This post is about my Papillion Scrapper. She would be turning 17 this coming April. Perhaps. Beginning this past weekend she starting a frantic pacing about the house, crashing into litter boxes and through the water dish, bashing her nose into cabinets and wheezing during the few moments she would stop to rest. It was dreadful to watch as she careened, falling down the stairs whether she was headed up or down them for our walks outside. I cancelled my Monday morning appointment in order to get her in to see her doctor instead.
In the meantime, as Sunday wore on, I abandoned all suggestion of writing or work and tried to get her to settle down. I did not have much success as she was not in the cuddly mood. Suffice to say, this past weekend was a painful experience for me, agonizing on what I felt was coming at her Monday vet visit. The whole time driving her there, I really felt this was the end I had been anticipating. Up until a few months ago, she had been in great health, but I have noticed a gradual decline in both her eyesight and her overall health. But this weekend was the ultimate worse in which she had precious few good moments to outweigh the terrible panic and pain she must have been experiencing. It was nearly unbearable for me and I was just watching it.
Yet in the end, as I held her, choking back the tears, prepared to give my approval to let her go, I faltered. I could not do it. Was there something we were missing? Something left we had not considered? A single slice of a ray of hope? It was possible she had experienced a mini stroke over the weekend, which was causing her blind stumbling. If so, she might recover over time. She would improve to the point of being comfortable again. And I recalled my collie, Kip, had experienced a few strokes before the end and he still lived comfortably and happily for about a year or two before his great heart and arthritis took him down for good.
However, if she were to have a tumor in her head, which we had suspected a month or two ago, she would not improve but continue to worsen. What a choice. What a decision. I opted on Monday to give her a few days, try some new medication and see if time would grant her some restoration. I left the office with her next to me, riding shotgun again, feeling as if I had cheated death– if only until Thursday. That was the deadline we set to make or break it.
Well, today is Thursday. To say it’s been an emotional week would be a huge understatement. I’ve kept an eagle eye on her, looking and praying for any slight sign of improvement. I finally saw it Wednesday afternoon. By Wednesday evening, when she met me at the door, ready to go out, I knew we were on to something.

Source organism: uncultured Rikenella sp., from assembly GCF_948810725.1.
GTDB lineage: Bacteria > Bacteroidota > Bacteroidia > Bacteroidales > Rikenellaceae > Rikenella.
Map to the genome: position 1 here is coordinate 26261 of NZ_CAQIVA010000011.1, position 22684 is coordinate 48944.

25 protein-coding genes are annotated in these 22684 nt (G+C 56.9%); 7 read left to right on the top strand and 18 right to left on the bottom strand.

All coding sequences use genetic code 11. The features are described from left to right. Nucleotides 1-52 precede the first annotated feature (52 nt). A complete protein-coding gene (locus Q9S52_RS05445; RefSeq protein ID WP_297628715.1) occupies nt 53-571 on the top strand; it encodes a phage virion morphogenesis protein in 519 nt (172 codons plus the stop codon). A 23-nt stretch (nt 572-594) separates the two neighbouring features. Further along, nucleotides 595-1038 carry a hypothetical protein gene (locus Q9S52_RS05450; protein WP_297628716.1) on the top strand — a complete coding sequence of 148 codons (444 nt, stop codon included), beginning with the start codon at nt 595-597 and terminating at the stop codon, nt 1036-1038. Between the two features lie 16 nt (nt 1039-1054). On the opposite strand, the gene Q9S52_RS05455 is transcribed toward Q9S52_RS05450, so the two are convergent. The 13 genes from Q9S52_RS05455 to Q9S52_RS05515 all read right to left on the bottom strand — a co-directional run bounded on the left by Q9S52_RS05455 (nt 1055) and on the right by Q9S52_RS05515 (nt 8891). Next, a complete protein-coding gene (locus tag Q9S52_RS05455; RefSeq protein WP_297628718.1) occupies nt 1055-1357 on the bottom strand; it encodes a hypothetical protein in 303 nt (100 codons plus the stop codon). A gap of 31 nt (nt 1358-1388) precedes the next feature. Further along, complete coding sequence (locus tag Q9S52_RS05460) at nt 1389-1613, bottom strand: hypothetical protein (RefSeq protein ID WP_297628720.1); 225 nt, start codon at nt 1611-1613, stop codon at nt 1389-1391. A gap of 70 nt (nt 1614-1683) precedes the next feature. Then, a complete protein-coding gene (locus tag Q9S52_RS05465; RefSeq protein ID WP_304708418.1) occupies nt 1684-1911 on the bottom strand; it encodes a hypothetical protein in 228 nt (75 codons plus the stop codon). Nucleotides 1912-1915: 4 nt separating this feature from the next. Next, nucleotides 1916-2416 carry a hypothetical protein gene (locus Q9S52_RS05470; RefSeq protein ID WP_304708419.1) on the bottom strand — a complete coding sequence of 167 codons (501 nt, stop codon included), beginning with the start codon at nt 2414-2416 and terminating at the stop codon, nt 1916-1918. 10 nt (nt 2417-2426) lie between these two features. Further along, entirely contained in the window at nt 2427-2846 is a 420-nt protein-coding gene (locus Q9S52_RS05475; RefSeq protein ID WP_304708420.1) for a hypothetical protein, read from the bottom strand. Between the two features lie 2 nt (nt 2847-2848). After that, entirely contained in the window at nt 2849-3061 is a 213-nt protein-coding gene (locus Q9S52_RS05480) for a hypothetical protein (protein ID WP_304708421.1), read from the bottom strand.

This morning has been a series of small signs of improvement in her cognitive awareness and overall attitude. So I rang up the vet, requesting a refill on her medication. Let’s go for another week supply, see how things go over the weekend. I have just returned from the veterinarian’s office with a big bottle of medication, a bottle filled with hope and desire.
It might give her days or weeks or months of quality time. Or it might not. And in the end, ultimately I know in my aching heart, she will still have to be let go. I dread that day with everything in me. I cannot imagine how unpleasant I will be to be around on that day. On the drive back home, I kept wondering if I was doing the right thing. After all, I know there are days in which my chronic suffering is to the point I wish I could just be put to sleep, end my misery. But those days pass and are replaced by better days. And there is Pepper to consider. My 18-year-old kitty in which I have kept alive on a wing and a prayer, love and an arsenal of medications given on a tight schedule. Now I am committing the same tight schedule for Scrapper.
I have been asked before why I have such old animals. Most of my pets reach the double digits, many nearing two decades before I say the quality of their life has lessened and it was time to say good-bye, however painful. Quality has always been my number one goal over quantity, though I am glad they had such long wonderful and happy lives to share with me. As I point out when asked why I have geriatrics, they did not start out that way. They started out young and grew up, over time, to be old and full of years. Great years I have enjoyed sharing with them. Some folks ought to try it. Get a pup or kitten and grow it out to about 13 or 18 years. What an experience!
And now, Scrapper having had her treat and now sleeping peacefully at my feet, her breathing comfortable and her dreams happy ones, I know for today at least I made the right choice. Whether I borrowed some time today or simply cheated it, today was the right choice. Tomorrow is unknown. So is all of our futures.